In my last post, I described how Carl Sagan sought to explain away the Near Death Experience as a repressed memory of birth. The tunnel, the light, the meetings with deceased relatives can all be explained, argued Sagan, by resurfacing memories of the birth canal, the sudden bath of light in the hospital delivery room and the looming presences of the doctors, nurses and, ultimately, mom.
I will not repeat the many objections to this explanation, which can be found in my previous post. But I do want to extend the conversation I started there a few beats more. Because Sagan’s non-explanation, I think, reveals something about believers and skeptics alike. We are all prone to confirmation bias. And Sagan can only have put forth such a non-starter of an explanation for the NDE for that very reason. In other words, this repressed memory idea fit so well with his understanding of the world that he didn’t question it, didn’t subject his own thinking to the same rigorous inquiry to which he would subject a claim he with which he disagreed.
The question we’re left to answer is: what are we to do about it?
We all know that we are prone to accept arguments that support our pre-existing worldview without thinking critically about them. But how can we break out of this trap?
For an answer, I turn in part to neuroscientist and author David Eagleman, who has advanced a new philosophy of his own creation: possibilianism. A possibilian is quite unlike both hardcore skeptical figures like James Randi or committed religious believers like, say, Pat Robertson. A possibilian enjoys engaging in deep thought on all the possible explanations available to us on any number of subjects and phenomena without, as Eagleman puts it, committing to “any particular story.”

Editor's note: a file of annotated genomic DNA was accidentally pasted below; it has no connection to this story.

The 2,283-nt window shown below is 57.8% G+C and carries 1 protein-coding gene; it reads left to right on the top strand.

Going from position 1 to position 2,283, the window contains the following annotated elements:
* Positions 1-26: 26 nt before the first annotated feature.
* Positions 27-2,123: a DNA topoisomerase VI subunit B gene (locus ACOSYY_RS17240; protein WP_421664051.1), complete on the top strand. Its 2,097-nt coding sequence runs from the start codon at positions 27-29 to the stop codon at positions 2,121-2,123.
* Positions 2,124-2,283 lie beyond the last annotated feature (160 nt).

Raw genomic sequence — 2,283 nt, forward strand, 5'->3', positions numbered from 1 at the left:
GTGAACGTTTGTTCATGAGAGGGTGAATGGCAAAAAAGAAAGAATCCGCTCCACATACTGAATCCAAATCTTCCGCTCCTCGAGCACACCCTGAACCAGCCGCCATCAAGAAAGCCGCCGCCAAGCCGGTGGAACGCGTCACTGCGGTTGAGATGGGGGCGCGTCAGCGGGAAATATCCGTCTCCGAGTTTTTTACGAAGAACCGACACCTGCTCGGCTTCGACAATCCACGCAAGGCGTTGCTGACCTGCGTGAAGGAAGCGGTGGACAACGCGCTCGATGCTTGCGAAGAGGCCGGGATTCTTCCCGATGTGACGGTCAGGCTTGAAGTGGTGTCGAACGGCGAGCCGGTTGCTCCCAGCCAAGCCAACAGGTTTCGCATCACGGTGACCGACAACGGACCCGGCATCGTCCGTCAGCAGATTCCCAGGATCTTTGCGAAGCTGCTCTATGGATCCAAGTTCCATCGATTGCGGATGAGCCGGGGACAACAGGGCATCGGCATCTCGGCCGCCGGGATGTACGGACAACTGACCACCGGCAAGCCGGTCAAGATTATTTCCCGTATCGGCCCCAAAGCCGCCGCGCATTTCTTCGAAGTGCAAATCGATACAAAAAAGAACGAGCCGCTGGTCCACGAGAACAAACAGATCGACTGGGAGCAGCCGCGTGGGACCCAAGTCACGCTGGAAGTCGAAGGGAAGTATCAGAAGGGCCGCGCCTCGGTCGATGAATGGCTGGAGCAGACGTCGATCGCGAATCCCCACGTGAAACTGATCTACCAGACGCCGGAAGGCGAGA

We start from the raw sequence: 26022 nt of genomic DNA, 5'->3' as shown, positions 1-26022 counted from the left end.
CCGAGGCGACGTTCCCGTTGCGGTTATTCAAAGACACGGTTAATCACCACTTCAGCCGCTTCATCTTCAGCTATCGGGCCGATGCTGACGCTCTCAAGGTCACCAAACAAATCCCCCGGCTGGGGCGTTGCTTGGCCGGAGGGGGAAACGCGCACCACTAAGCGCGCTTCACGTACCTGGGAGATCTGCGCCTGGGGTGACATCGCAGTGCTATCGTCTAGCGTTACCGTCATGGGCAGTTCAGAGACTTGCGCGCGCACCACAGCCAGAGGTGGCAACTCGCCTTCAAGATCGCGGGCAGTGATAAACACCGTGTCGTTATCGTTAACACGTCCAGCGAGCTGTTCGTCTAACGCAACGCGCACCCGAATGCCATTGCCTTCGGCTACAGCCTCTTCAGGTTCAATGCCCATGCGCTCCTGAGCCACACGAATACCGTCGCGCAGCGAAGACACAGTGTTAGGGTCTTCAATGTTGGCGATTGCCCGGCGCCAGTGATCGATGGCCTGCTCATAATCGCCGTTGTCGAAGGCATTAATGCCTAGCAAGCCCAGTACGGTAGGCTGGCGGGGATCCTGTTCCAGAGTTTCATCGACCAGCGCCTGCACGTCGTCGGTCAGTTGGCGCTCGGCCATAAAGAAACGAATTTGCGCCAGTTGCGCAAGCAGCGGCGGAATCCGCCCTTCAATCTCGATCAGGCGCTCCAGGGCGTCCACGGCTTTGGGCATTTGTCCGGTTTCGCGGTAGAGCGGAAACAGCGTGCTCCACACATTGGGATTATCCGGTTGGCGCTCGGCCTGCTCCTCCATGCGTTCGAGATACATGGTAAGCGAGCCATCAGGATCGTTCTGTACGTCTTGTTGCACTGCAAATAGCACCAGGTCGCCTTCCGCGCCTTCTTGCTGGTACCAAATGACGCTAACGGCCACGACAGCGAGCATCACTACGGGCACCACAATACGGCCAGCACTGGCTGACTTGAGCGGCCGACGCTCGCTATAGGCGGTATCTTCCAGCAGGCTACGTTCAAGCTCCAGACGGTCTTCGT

In this sense, the many worlds hypothesis, string theory, the philosophy of materialism, Buddhism, Christanity, Scientology, The Lord of the Rings and even the benefits of aspirin all count as “stories.”
The next step in the exercise, of course, is to consider the evidence for any claim while refusing to commit to any final conclusion until one is truly warranted. And of course, this is where the trouble starts. One man’s data is another man’s detritus. One woman’s evidence is another woman’s anecdote. But I do think, in the contours of Eagleman’s stance, we can perceive the outline for a better way of handling discussions about the paranormal.
For instance, consider any old outlandish ghost tale. A skeptic could profitably point out that the unexplained noises in my old family home—a subject I describe at great length in Fringe-ology—do not comprise evidence of a deceased person’s spirit looming about the house. In fact, the cast of any ghost hunting show would do well to remember as much. An odd noise doesn’t equal a disembodied spirit. A door that closes on its own, without any wind or hand to push it, does not equal a mischievous ghost. It is simply what it is—a door that seemed to close on its own, without any wind or hand to push it. This doesn’t mean no such thing as a ghost could exist. But when it comes time to look for explanations for such an occurrence, given the paucity of data we’re (almost always) left with, we should be willing to consider all the possibilities—from the outlandish (some unseen intelligence with power, however limited, to interact with the physical world) to the mundane (fraud and misperception) to some more exotic, physical theory.
In Fringe-ology, for instance, I write about Vic Tandy’s theory of infrasound and Michael Persinger’s work with Electromagnetic energy and the temporal lobe, both of which might account for various forms of visual or aural hallucination, as well as sensations of being watched.